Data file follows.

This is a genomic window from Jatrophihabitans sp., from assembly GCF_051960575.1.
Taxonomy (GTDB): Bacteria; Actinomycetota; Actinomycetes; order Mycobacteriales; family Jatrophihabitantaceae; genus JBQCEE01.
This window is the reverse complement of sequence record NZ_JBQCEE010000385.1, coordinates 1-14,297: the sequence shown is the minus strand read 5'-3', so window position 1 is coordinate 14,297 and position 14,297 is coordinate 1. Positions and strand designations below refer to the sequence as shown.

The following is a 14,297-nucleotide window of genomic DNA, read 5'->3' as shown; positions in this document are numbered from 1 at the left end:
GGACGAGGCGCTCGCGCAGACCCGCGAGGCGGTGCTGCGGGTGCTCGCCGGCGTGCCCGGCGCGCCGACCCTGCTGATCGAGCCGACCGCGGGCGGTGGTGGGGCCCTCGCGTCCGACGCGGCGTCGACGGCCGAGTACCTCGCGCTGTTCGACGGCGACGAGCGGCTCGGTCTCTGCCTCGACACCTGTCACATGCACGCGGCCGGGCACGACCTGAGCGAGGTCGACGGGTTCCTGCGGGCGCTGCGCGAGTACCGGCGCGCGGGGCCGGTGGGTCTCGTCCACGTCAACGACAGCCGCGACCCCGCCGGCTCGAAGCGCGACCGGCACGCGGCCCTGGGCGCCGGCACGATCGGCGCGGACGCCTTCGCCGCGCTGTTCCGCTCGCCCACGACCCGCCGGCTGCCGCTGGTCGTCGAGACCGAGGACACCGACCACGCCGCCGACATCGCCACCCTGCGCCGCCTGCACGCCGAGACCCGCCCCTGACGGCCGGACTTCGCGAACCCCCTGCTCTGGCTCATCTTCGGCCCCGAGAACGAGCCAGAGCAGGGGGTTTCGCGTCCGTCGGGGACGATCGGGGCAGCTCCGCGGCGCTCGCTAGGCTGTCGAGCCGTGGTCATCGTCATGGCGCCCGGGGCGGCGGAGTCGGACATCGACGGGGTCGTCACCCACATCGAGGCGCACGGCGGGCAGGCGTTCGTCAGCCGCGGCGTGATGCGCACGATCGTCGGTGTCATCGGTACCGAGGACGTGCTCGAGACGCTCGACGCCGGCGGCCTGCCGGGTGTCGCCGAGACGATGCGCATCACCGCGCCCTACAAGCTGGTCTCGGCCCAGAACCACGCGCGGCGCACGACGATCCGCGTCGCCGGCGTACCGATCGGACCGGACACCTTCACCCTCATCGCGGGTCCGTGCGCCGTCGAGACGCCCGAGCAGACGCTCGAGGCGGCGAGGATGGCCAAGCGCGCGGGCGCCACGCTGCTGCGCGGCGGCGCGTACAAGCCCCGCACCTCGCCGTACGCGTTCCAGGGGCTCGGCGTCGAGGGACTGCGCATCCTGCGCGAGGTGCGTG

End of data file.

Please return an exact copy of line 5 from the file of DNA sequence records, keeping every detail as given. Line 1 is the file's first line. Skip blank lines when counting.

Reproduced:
GGACGAGGCGCTCGCGCAGACCCGCGAGGCGGTGCTGCGGGTGCTCGCCGGCGTGCCCGGCGCGCCGACCCTGCTGATCGAGCCGACCGCGGGCGGTGGTGGGGCCCTCGCGTCCGACGCGGCGTCGACGGCCGAGTACCTCGCGCTGTTCGACGGCGACGAGCGGCTCGGTCTCTGCCTCGACACCTGTCACATGCACGCGGCCGGGCACGACCTGAGCGAGGTCGACGGGTTCCTGCGGGCGCTGCGCGAGTACCGGCGCGCGGGGCCGGTGGGTCTCGTCCACGTCAACGACAGCCGCGACCCCGCCGGCTCGAAGCGCGACCGGCACGCGGCCCTGGGCGCCGGCACGATCGGCGCGGACGCCTTCGCCGCGCTGTTCCGCTCGCCCACGACCCGCCGGCTGCCGCTGGTCGTCGAGACCGAGGACACCGACCACGCCGCCGACATCGCCACCCTGCGCCGCCTGCACGCCGAGACCCGCCCCTGACGGCCGGACTTCGCGAACCCCCTGCTCTGGCTCATCTTCGGCCCCGAGAACGAGCCAGAGCAGGGGGTTTCGCGTCCGTCGGGGACGATCGGGGCAGCTCCGCGGCGCTCGCTAGGCTGTCGAGCCGTGGTCATCGTCATGGCGCCCGGGGCGGCGGAGTCGGACATCGACGGGGTCGTCACCCACATCGAGGCGCACGGCGGGCAGGCGTTCGTCAGCCGCGGCGTGATGCGCACGATCGTCGGTGTCATCGGTACCGAGGACGTGCTCGAGACGCTCGACGCCGGCGGCCTGCCGGGTGTCGCCGAGACGATGCGCATCACCGCGCCCTACAAGCTGGTCTCGGCCCAGAACCACGCGCGGCGCACGACGATCCGCGTCGCCGGCGTACCGATCGGACCGGACACCTTCACCCTCATCGCGGGTCCGTGCGCCGTCGAGACGCCCGAGCAGACGCTCGAGGCGGCGAGGATGGCCAAGCGCGCGGGCGCCACGCTGCTGCGCGGCGGCGCGTACAAGCCCCGCACCTCGCCGTACGCGTTCCAGGGGCTCGGCGTCGAGGGACTGCGCATCCTGCGCGAGGTGCGTG